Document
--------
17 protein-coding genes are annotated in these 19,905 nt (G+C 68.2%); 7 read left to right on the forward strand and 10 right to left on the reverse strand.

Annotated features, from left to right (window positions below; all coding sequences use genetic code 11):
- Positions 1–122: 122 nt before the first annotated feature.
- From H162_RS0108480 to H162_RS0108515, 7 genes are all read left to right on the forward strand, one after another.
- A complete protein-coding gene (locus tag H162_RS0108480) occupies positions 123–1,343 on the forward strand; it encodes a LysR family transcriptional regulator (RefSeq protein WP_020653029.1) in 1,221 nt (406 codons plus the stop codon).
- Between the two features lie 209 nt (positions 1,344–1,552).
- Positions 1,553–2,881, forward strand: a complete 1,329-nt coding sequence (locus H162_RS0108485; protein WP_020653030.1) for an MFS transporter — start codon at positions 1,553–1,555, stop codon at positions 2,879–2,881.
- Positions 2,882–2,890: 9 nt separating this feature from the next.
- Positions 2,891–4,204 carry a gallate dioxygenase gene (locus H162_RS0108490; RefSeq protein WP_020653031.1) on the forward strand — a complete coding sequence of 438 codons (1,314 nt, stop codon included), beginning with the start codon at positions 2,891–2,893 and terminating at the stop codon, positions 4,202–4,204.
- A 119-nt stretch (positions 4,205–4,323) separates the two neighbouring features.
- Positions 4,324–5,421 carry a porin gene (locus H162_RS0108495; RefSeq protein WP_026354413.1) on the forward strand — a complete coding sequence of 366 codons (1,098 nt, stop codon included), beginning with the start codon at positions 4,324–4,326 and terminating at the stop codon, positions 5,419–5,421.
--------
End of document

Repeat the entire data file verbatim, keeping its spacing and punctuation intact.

17 protein-coding genes are annotated in these 19,905 nt (G+C 68.2%); 7 read left to right on the forward strand and 10 right to left on the reverse strand.

Annotated features, from left to right (window positions below; all coding sequences use genetic code 11):
- Positions 1–122: 122 nt before the first annotated feature.
- From H162_RS0108480 to H162_RS0108515, 7 genes are all read left to right on the forward strand, one after another.
- A complete protein-coding gene (locus tag H162_RS0108480) occupies positions 123–1,343 on the forward strand; it encodes a LysR family transcriptional regulator (RefSeq protein WP_020653029.1) in 1,221 nt (406 codons plus the stop codon).
- Between the two features lie 209 nt (positions 1,344–1,552).
- Positions 1,553–2,881, forward strand: a complete 1,329-nt coding sequence (locus H162_RS0108485; protein WP_020653030.1) for an MFS transporter — start codon at positions 1,553–1,555, stop codon at positions 2,879–2,881.
- Positions 2,882–2,890: 9 nt separating this feature from the next.
- Positions 2,891–4,204 carry a gallate dioxygenase gene (locus H162_RS0108490; RefSeq protein WP_020653031.1) on the forward strand — a complete coding sequence of 438 codons (1,314 nt, stop codon included), beginning with the start codon at positions 2,891–2,893 and terminating at the stop codon, positions 4,202–4,204.
- A 119-nt stretch (positions 4,205–4,323) separates the two neighbouring features.
- Positions 4,324–5,421 carry a porin gene (locus H162_RS0108495; RefSeq protein WP_026354413.1) on the forward strand — a complete coding sequence of 366 codons (1,098 nt, stop codon included), beginning with the start codon at positions 4,324–4,326 and terminating at the stop codon, positions 5,419–5,421.